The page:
Rest after protests in summer


AFrom this perspective, she has rarely looked at the refugee accommodation in Bonames. Sabine Kalinock is sitting on a bench a few meters away. With a cup of coffee in hand, she keeps looking over at the facility, which still houses 233 people

Marie Lisa Kehler

Deputy head of the regional section of the Frankfurter Allgemeine Zeitung.

Norbert Rehner, Gerlinde Thomala and Ulrike Bellendorf are also at the table. All three volunteer at the property, which made headlines in the summer. Because some of the residents protested against the living conditions there, a state of emergency prevailed for weeks.

The volunteers, but also Kalinock, who looks after the refugee and integration work area at the Diakonisches Werk Frankfurt and Offenbach and who took over the management of the accommodation during the riots, want to deal with the events with temporal and spatial distance. “The fact that the situation escalated so much at the time was primarily a communication problem,” she says. Much information had been misunderstood and misinterpreted, rumors had spread “like a flash” and the mood was tense as a result. Much could have been clarified from the outset if the communication problems had been identified. “The connection got lost,” she admits.

The electricity was temporarily turned off

The residents had complained publicly that they had been denied the opportunity to cook. Because there was a risk of fire, they had to give up their flock. Some families refused. As a result, the electricity was temporarily turned off. “You always have to be aware that there was an acute risk of fire.” An external company took over the food supply. For many of the people who have lived in the accommodation for years, this meant a turning point in their independence.

Photo taken in September 2020: A boy is on a scooter in the refugee accommodation at the old airfield.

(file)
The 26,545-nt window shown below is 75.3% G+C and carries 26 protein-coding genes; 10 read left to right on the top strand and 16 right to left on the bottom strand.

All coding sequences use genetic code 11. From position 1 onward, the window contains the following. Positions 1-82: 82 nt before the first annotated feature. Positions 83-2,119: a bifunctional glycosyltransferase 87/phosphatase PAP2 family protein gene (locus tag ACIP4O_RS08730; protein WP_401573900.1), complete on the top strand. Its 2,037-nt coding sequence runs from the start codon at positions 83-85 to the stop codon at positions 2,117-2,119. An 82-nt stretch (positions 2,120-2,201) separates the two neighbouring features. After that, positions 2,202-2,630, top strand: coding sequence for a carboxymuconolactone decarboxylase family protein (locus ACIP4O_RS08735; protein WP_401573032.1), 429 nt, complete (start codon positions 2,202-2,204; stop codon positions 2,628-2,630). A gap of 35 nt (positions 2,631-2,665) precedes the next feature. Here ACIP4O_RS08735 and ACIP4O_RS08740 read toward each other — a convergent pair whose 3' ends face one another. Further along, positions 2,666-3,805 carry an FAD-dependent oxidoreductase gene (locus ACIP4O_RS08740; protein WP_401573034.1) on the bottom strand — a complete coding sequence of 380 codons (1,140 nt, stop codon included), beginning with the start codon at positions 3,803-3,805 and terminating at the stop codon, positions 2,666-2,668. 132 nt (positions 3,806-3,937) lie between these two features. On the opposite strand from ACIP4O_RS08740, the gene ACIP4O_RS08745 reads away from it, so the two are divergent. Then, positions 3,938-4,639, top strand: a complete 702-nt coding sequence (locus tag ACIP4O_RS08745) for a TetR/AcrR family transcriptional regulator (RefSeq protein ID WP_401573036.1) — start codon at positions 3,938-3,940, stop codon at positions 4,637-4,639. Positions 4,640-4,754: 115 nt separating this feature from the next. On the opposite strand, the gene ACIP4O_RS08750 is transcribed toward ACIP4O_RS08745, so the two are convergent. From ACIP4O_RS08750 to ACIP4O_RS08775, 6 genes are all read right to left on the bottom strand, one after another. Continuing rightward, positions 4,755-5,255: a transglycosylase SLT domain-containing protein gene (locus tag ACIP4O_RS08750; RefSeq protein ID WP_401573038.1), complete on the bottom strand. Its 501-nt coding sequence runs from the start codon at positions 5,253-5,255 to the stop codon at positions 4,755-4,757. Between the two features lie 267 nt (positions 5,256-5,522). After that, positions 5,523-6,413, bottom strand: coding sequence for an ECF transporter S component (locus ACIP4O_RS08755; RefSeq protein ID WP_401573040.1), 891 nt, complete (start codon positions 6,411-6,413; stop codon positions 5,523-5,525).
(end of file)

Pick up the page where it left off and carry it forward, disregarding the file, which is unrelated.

Photo taken in September 2020: A boy is on a scooter in the refugee accommodation at the old airfield.

Image: Lucas Bäuml

Ulrike Bellendorf, who was regularly giving German lessons in the accommodation at the time and was in close contact with the residents, was surprised by the protests. She was unable to determine that the mood had previously been tense. The mothers in particular sometimes complained that it was very noisy in the accommodation, and the often unsuccessful search for accommodation by many residents was also an issue in the classroom. However, she was irritated by the violence with which anger and despair showed in the protests. Many of the families did not participate in the loud protests, but tried quietly and constructively to promote the problem-solving. The voice of the lute has been made the voice of everyone in public, criticize the volunteers.

Norbert Rehner also had to find out what external impact the protests had. Many had asked him, the volunteer who had been working in the facility for years, about how he could go in and out of an accommodation in which the conditions were so inhumane. The lack of hot water and an outbreak of scabies were also denounced during the protests.

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